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Early care and education arrangements and young children's risk of foster placement: Findings from a national child welfare sample

The study reported here builds on the existing literature that suggests that ECE may help the U.S. CWS achieve its objective of reducing child abuse and neglect by exploring ECE's relationship to the system's related objective of reducing unnecessary foster placements. The two studies linking child care subsidies to fewer foster care removals only consider the subset of ECE arrangements funded through government subvention (Lipscomb, Lewis, Masyn, & Meloy, 2012; Meloy, Lipscomb, & Baron, 2015); thus, they overlook the relationship between CWS-involved families' participation in free ECE programs like Head Start and Early Head Start (which frequently prioritize CWS-supervised children for enrollment) as well as privately paid ECE. Furthermore, the current study makes use of a nationally representative sample of children reported to CWS, and so its results are more broadly generalizable. The current study also measures ECE participation in more specific ways than child welfare researchers have previously, taking into account not only whether or not a child received regular ECE services, but also the type of services received (Head Start, other center- or home-based ECE, family/friend/relative care, other ECE, or multiple types of ECE). This paper explores two research questions with respect to children under age five reported to the U.S. CWS for suspected maltreatment: (a) Are those who receive ECE services less likely to be placed in foster care? and (b) Does the type of ECE arrangement that they use affect their likelihood of placement in foster care? (author abstract)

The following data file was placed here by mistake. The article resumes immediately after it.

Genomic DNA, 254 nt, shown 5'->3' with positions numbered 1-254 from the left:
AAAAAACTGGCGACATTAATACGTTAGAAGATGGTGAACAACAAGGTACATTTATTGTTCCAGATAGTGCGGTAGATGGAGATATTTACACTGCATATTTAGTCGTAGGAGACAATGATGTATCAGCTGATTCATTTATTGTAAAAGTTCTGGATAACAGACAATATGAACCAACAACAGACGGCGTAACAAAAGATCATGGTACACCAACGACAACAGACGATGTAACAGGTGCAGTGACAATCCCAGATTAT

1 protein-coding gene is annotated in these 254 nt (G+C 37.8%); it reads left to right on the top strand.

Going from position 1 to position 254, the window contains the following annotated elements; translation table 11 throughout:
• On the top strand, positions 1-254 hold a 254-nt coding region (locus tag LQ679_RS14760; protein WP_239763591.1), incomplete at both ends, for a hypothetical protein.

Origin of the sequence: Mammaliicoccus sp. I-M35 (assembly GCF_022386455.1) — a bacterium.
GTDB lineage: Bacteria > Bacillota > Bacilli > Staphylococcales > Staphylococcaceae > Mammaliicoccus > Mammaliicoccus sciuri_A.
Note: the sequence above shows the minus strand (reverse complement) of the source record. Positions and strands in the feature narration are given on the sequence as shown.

Resource Type:
Reports & Papers
United States

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